HIV-1 envelope (Env) gp120 is an important target for neutralizing antibody (Ab) responses against the virus. However, developing gp120 vaccines that elicit potent and broad neutralizing Abs has proven to be a formidable challenge. The envelope gp120 is highly glycosylated and carbohydrate moieties play an important role in modulation of immunobiological property of HIV-1 Env gp120. Previously, removal of a specific N-linked glycan at residue 448 by N to Q mutation (N448Q) has been found to enhance in vitro antigenicity of neutralizing epitopes in the V3 loop. In the present study we examined immunogenicity of mutant gp120 in mice.
Two immunization protocols were tested. First, using plasmid DNA expressing gp120BH10 followed by protein boost with QS-21 adjuvant. Second, gp120 was administered as an immune complex with antibody in DDA/MPL adjuvant. Cellular responses were measured using spleen cell proliferation and cytokine production by Bio-Plex multiplex assay. Sera were evaluated for antibody binding via ELISA and neutralization activity via TZM-bl assay.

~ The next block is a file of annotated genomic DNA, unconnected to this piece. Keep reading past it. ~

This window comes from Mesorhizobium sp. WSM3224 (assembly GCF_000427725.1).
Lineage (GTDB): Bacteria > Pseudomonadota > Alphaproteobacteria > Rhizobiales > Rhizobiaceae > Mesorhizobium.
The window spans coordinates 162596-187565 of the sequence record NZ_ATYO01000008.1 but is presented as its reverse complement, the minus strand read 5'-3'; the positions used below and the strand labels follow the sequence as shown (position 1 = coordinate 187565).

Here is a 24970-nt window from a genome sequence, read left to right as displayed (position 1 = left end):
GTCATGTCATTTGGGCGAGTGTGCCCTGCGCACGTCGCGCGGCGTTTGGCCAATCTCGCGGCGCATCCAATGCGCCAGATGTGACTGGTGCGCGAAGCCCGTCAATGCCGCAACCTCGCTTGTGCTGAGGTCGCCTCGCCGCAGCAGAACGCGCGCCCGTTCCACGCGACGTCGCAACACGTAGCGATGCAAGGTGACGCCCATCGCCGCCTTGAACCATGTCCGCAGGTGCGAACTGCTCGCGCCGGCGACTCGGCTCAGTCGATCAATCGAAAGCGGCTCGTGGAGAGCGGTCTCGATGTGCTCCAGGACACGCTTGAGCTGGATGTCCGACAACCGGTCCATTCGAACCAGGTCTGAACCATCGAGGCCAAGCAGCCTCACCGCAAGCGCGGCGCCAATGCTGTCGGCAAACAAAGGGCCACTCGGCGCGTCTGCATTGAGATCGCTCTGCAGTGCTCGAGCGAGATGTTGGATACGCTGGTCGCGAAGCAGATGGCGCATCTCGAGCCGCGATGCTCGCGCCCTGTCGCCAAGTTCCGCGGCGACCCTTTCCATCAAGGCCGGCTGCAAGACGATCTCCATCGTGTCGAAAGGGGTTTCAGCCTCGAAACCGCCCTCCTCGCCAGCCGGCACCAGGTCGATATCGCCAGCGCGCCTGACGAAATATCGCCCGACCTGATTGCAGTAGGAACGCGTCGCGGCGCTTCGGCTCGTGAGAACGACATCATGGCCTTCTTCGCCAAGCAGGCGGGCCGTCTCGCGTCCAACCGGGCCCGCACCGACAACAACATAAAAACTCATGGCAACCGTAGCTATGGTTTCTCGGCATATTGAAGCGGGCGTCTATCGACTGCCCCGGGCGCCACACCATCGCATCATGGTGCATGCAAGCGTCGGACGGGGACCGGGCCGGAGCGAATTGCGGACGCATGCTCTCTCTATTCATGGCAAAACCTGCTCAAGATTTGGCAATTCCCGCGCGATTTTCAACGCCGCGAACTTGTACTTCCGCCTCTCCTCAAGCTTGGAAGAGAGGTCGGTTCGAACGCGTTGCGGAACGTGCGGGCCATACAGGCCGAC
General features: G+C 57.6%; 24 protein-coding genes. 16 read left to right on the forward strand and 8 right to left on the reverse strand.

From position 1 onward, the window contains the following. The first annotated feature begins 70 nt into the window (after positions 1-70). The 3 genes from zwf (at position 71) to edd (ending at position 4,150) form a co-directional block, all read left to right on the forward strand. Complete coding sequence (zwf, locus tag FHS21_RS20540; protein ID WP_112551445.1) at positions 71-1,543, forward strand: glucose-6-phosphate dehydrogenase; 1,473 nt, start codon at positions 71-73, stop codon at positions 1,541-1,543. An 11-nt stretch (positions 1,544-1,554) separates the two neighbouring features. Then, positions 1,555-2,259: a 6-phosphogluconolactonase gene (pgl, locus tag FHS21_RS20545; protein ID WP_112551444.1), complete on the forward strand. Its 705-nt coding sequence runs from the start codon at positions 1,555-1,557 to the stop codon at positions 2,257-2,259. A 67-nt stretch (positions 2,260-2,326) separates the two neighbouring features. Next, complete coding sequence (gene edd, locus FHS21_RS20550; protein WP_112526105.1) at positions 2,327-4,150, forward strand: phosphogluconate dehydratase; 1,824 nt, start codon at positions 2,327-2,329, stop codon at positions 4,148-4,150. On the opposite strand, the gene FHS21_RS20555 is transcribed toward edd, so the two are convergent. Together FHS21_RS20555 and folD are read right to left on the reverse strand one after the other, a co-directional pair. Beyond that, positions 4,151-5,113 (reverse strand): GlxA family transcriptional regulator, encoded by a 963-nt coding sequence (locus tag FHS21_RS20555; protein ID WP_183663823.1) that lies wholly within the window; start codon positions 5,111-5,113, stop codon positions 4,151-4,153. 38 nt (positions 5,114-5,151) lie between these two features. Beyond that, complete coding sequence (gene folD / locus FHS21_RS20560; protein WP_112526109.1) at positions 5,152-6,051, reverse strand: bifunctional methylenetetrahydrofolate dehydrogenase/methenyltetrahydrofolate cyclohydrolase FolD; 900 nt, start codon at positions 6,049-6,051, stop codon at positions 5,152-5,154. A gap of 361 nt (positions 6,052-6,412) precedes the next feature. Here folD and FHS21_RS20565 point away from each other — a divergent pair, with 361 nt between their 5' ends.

With the DNA prime/protein boost protocol, N448Q gp120 mutant induced higher levels of gp120 specific lymphoproliferation and cytokine production as compared to wild type. However, both mutant and wild type gp120s failed to generate anti-V3 Abs and virus-neutralizing Ab response. In contrast, immunization with mutant gp120 in complex with mAb 654 elicited higher titers of neutralizing Abs activity than the wild type counterpart. Neutralizing activity was directed to V3 and other undefined neutralizing epitopes. Improved immunogenicity of immune complexes correlated with increased reactivity and proteolytic resistance of V3 and other Ab epitopes.
These data demonstrate the advantage of combining site-specific N-glycan removal and immune complex formation as a novel vaccine strategy to improve immunogenicity of Ab epitopes on critical regions of HIV-1 gp120. Importantly, epitope immunogenicity is governed not only by its antigenicity but also by its stability against proteolytic degradation.